Can computers rule the world? Scientists want to find out

Researchers at the University of Cambridge recently organized a new center designed to look at the possibility that today’s computer technology morphs into tomorrow’s threat to humanity’s very existence.

In the plot of the 1984 sci-fi movie classic The Terminator, a cyborg (memorably played by Arnold Schwarzenegger) returns to earth to take down the woman responsible for birthing humanity’s last hope of surviving a future robot takeover.

This type of scenario appears in countless Hollywood tales, but could that fiction ever be reality? To find out, researchers at the University of Cambridge have recently created the Centre for the Study of Existential Risk (CSER), designed to look at the possibility that an energy saving computer today morphs into tomorrow’s threat to humanity, Gizmag reported.

“We hope that CSER will be a place where world class minds from a variety of disciplines can collaborate in exploring technological risks in both the near and far future,” said Huw Price, the Bertrand Russell Professor of Philosophy and one of CSER’s three founders, according to The University of Cambridge Research News. “Cambridge recently celebrated its 800th anniversary – our aim is to reduce the risk that we might not be around to celebrate its millennium.”

According to Cambridge, CSER – whose founders include a philosopher, a software engineer and a scientist – will look at to what extent artificial intelligence poses a threat to human life. Also, CSER will analyze the impact on humanity of a machine or software that has the capability of forever altering our lives and if humanity can outlive such a development.

Isn’t this a little far fetched?
While the idea of computers making humans extinct and overstepping the bounds of natural biology is straight out of science fiction, the CSER team noted that they will look at more subtle ways in which technology is changing humanity as well. After all, Gizmag reported that so much of what people do on a daily basis is already based on computers – cellphones, traffic lights, cars, etc.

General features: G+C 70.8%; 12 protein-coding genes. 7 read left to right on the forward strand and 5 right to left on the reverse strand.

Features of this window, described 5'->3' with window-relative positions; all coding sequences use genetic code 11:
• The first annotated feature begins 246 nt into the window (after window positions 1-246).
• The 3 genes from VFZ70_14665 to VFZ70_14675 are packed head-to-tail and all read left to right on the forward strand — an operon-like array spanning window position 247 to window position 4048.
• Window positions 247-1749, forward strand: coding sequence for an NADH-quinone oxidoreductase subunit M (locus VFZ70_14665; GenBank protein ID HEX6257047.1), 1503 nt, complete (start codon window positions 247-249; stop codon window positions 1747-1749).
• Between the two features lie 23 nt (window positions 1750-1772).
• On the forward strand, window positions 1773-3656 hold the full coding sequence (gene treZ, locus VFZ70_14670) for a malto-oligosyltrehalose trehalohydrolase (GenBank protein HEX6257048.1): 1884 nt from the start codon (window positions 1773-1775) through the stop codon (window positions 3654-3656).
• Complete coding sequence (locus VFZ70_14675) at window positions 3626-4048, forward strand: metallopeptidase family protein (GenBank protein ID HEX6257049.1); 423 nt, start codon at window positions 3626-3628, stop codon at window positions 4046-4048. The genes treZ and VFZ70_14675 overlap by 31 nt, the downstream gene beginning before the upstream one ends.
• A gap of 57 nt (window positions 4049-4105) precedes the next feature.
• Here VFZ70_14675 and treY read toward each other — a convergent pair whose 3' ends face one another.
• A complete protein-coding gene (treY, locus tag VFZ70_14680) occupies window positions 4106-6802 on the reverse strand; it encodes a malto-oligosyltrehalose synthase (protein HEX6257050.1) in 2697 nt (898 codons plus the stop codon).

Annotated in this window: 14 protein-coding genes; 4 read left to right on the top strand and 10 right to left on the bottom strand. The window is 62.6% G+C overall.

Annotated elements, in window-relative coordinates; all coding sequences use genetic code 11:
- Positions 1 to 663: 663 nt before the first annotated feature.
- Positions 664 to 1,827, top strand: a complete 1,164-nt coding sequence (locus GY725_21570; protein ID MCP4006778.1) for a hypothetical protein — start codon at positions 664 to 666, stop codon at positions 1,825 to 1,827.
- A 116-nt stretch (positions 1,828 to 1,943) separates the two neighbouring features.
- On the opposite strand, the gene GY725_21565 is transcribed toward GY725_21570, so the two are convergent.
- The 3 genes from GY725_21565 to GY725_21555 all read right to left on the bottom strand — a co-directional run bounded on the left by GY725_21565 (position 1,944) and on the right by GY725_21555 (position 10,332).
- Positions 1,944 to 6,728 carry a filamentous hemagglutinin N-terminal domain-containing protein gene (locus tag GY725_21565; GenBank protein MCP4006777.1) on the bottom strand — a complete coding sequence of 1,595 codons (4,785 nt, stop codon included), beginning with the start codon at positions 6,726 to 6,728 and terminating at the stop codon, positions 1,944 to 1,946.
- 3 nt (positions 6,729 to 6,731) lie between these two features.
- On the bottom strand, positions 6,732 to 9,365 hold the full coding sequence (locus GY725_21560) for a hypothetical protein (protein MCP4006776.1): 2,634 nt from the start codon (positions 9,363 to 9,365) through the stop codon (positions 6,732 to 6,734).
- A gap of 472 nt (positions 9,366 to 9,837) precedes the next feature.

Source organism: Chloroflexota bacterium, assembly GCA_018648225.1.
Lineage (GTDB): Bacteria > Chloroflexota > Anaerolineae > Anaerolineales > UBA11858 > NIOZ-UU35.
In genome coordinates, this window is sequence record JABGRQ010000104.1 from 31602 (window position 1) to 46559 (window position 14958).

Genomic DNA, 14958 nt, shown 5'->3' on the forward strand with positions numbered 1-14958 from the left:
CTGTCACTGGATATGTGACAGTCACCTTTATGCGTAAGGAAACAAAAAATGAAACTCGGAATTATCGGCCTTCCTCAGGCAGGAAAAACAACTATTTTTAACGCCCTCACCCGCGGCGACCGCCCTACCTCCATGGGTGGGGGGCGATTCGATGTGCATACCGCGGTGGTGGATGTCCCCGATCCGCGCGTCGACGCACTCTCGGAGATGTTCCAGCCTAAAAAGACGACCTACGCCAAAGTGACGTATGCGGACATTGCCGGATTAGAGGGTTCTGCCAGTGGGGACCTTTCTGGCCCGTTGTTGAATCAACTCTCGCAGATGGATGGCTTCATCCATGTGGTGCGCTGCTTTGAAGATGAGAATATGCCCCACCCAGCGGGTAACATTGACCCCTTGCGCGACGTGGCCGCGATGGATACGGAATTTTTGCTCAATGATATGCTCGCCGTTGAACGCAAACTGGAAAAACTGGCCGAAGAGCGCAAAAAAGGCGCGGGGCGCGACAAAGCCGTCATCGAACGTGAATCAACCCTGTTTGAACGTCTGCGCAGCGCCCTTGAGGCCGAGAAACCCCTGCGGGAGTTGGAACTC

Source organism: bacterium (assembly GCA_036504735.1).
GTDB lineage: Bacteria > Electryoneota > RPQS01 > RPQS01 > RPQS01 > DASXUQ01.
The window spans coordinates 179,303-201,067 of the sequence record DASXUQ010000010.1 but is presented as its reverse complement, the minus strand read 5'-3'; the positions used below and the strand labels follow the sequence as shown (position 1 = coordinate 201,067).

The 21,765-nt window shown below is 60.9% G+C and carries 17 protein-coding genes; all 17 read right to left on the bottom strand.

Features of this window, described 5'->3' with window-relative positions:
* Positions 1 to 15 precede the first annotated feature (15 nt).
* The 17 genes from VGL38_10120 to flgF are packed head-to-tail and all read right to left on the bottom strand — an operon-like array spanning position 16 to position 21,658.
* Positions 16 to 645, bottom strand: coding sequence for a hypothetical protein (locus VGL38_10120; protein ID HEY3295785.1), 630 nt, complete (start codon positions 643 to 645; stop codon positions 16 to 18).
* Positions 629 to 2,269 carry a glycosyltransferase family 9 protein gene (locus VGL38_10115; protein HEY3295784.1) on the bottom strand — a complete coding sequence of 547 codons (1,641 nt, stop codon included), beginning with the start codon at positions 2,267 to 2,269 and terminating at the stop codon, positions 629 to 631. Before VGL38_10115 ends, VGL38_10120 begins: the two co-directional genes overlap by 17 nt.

“The threat of [gorilla] extinction is not borne in human hostility, but exists through our manipulation of the environment in ways that suit us best,” the online news source said. “This actively, though unintentionally, works to the detriment of their survival. Being the more intelligent force, [artificial intelligence] has the potential to create a similar paradigm between itself and humanity.”

According to Gizmag, CSER will be taking a holistic look at how technology affects our everyday lives, looking at potential trends in computing to see where technology may be headed and whether that will ultimately be good for humanity.

Is this type of research a worthwhile way to use university resources, or should these Cambridge professors be focusing their efforts elsewhere? Do you think computers will ever rise up against their human overlords and take over the world? Leave your comments below to let us know your thoughts about CSER!

Matt Williams

A self-proclaimed ‘tech geek’, Matt has worked in technology for a decade and divides his time between blogging and working in IT. A huge New York Giants fan, when not watching football Matt gets his game on playing Call of Duty with his friends and other tech bloggers.